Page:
By Lisa Flinn, Crawford County Conservation District Intern
Water pollution is often linked to large industries with foul pipes secretly spewing waste into our waters. People normally don’t think of themselves as part of the pollution problem, but we are all responsible for polluted waters since sources of pollution come from our own homes and yards. From chemical drain “uncloggers” to chemical lawn feeders, we regularly use potent pollutants in and around our homes. Does this have an effect on the environment? Of course it does. Cars, for instance, hold many environmentally damaging chemicals like battery acid, transmission fluid, anti-freeze, and motor oil. These chemicals can easily run into storm drains, which do not filter its contents, and then drain into a local waterway. What can we do about it? Try recycling motor oil or finding out about battery recycling through your auto garage. Petro-chemicals from cars also build up on paved surfaces such as parking lots, driveways, and roads and can run off into waterways. Streams are unable to handle the sudden influx of toxins, affecting aquatic life and water quality.
Because we’ve had so much snow and ice this winter, we’ve had an increased reliance on road salt. Sprinkling salt on sidewalks will prevent us from slipping, but where does the salt go after the snow melts? It goes into its local waterway, transported by rainwater. The salt can change the chemistry of the waterway, often having a detrimental effect on several organisms since the absence of one insect or fish can affect the entire food web. A good alternative to salt would be kitty litter. You may have to sweep it up after a snow melt, but at least your waterway will be healthy and it will not burn puppy paws like road salt will.
Similarly, other additives to waterways through run-off can affect water chemistry. Pesticides, herbicides, and fertilizers used excessively on lawns will eventually be washed into a local waterway. By testing soil or sending a soil sample away, a lawn-owner will know how much chemical fertilizer a lawn would require, if any. This saves money and prevents and over-application of fertilizer. Any fertilizer not taken up by plants will wash off in the first rain storm. Try collecting rain in rain barrels or allow the rain to fan or diffuse over your lawn instead of it shooting out of the rain gutter like a power hose. This way, storm drains will not be overloaded with lawn residue run off which goes directly into streams. Plus, if you use a rain barrel, you will have a free supply of water to water your garden with.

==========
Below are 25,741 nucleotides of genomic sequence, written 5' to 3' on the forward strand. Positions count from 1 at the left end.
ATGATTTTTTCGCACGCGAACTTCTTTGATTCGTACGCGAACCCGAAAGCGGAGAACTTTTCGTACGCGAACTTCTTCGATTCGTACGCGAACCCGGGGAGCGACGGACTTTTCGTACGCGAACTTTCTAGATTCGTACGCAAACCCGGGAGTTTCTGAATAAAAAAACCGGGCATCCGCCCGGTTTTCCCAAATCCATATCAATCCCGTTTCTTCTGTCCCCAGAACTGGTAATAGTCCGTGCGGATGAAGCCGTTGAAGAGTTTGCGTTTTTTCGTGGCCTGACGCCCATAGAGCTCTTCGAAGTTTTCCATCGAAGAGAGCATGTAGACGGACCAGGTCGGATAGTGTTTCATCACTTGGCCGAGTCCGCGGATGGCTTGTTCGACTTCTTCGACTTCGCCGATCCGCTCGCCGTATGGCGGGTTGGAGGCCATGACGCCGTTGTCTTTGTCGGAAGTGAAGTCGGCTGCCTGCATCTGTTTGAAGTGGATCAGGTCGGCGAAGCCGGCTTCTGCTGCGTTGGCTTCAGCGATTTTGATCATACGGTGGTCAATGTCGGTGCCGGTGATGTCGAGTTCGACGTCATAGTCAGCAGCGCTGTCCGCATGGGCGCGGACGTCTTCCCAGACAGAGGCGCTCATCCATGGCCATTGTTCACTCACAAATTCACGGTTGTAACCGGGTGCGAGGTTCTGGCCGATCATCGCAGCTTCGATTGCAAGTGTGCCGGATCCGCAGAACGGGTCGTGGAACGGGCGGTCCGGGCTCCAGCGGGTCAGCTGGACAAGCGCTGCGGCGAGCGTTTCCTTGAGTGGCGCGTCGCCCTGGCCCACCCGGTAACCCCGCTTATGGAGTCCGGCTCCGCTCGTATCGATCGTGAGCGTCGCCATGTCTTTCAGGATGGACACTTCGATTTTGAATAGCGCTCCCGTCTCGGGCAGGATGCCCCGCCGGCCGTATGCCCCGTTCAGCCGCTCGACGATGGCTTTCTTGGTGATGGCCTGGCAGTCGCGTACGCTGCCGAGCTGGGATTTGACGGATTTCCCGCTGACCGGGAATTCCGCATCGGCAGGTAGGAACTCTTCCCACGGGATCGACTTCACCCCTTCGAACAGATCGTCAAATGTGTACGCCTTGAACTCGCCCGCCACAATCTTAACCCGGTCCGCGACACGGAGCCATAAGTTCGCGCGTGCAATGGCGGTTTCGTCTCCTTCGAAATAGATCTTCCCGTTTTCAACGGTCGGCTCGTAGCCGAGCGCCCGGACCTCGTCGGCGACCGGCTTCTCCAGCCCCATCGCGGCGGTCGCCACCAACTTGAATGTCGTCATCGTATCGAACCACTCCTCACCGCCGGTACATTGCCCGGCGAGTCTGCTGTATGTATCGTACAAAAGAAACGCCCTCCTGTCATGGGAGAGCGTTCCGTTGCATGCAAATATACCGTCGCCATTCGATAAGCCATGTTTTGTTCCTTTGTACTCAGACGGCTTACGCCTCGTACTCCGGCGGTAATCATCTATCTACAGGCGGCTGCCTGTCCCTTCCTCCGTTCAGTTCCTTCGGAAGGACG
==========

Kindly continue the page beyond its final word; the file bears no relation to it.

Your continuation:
Everyone knows that pesticides and herbicides are bad for stream health. Instead of using herbicides, why not raise the blade on your lawn mower, so that your grass grows to three inches instead of one. This way, light will not be able to penetrate to the weed seeds in the soil, allowing for a natural herbicide. Also try to let your grass clippings lie. By doing so, you will have an immediate and free source of fertilizer. If the thought of leaving clippings on the lawn makes you a little uneasy and lawn-conscious, use a mulching mower. A mulching mower will mince fallen leaves and grass, and turn it into rich fertilizer for your lawn, saving you time and energy.
Composting provides a natural and convenient alternative to throwing away easily degraded materials. Having your own compost box or pile at home will allow you to dispose of fallen limbs, food waste, or dead leaves without having to “bag” them. This may reduce your sanitation bill and provide you with a free source of fertilizer to help your garden grow. For more information on composting:
- Northwest Region of the Department of Environmental Protection (DEP) in Meadville
814-332-6945 · Guy McUmber
- Crawford Conservation District
814-763-5269 · Tracey Crawford
- Crawford County Solid Waste Authority
- Cooperative Extension Office